b. Wacław Sierpiński, "Remarque sur la théorème de Riemann relatif aux séries semi-convergentes", Prac. Mat. Fiz. XXI (1910) 17–20 (in Polish).

c. Wacław Sierpiński, "Sur une propriété des séries qui ne sont pas absolument convergentes", Bull. Intern. Acad. Sci.: Cracovie A (1911) 149–158.

Sierpiński proved three extensions of Riemann's theorem:

Let $\sum_{n\ge0}a_n=s$ be a conditionally convergent series. Then:

  1. For every $r\in{\mathbb R}\cup\{-\infty,+\infty\}$ there is a permutation $\pi:{\mathbb N}\to{\mathbb N}$ such that $\sum_{n=0}^\infty a_{\pi(n)}=r$ and for every $n$, $$ a_n<0\Longleftrightarrow a_{\pi(n)}<0. $$
  2. For every $r\le s$ there is a permutation $\pi$ with $\sum a_{\pi(n)}=r$ and $\pi(n)=n$ whenever $a_n<0$.
  3. Fore very $r\ge s$ there is a permutation $\pi$ such that $\sum a_{\pi(n)}=r$ and $\pi(n)=n$ whenever $a_n>0$.

The result asked in the original question is item 3 above.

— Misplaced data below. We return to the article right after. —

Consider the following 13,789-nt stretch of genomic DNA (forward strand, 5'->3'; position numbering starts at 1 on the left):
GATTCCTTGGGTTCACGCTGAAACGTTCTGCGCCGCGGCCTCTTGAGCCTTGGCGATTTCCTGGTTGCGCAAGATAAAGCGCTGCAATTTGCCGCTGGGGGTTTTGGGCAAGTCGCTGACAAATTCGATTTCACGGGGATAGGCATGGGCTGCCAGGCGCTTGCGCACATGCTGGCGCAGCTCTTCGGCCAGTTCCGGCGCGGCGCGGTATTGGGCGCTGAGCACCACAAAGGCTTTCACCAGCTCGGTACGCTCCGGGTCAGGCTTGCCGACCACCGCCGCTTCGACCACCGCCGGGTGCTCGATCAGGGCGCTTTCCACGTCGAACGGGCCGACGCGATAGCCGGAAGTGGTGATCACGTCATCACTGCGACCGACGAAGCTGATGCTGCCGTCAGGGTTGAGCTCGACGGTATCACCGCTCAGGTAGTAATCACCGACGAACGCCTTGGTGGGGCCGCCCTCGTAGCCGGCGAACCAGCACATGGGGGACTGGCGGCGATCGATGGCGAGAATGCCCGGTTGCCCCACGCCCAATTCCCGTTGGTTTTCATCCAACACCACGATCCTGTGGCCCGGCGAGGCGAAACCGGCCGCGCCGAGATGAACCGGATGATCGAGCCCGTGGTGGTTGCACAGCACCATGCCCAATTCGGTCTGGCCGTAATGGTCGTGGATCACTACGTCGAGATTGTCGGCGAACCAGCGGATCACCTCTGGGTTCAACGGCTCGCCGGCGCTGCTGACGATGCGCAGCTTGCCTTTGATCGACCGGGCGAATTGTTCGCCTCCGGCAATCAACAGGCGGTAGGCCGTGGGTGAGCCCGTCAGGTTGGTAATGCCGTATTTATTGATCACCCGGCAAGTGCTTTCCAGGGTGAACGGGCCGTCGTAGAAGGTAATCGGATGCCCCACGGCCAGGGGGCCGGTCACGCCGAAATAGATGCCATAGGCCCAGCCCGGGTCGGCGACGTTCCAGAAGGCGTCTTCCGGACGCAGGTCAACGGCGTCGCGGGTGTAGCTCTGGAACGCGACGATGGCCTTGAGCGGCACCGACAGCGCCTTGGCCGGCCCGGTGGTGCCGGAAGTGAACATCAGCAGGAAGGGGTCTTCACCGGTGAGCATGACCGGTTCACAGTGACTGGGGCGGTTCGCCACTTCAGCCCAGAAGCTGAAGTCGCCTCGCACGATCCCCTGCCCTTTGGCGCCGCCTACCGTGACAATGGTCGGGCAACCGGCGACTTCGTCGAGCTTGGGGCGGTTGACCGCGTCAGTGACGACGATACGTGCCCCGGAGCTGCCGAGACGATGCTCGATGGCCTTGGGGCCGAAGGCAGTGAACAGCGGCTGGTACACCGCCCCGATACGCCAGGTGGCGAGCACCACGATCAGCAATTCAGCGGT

There is a recent paper that addresses similar questions in a more general (descriptive set-theoretic) context, and I believe you may find interesting some of the results there. The paper is "Rearrangement of conditionally convergent series on a small set" by Rafał Filipów and Piotr Szuca, Journal of Mathematical Analysis and Applications, 362 (2010) 64–71.

In this paper, Riemann's theorem is extended in a spirit similar to Sierpiński's results: Now one considers an ideal ${\mathcal I}\subseteq{\mathcal P}({\mathbb N})$, and asks whether for every conditionally convergent series as above and any $r$ in the extended reals, there is a permutation $\pi$ of the natural numbers such that $\sum a_{\pi(n)}=r$ and $$\{n\mid\pi(n)\ne n\}\in{\mathcal I}.$$ If this is the case, one says that ${\mathcal I}$ has property (R).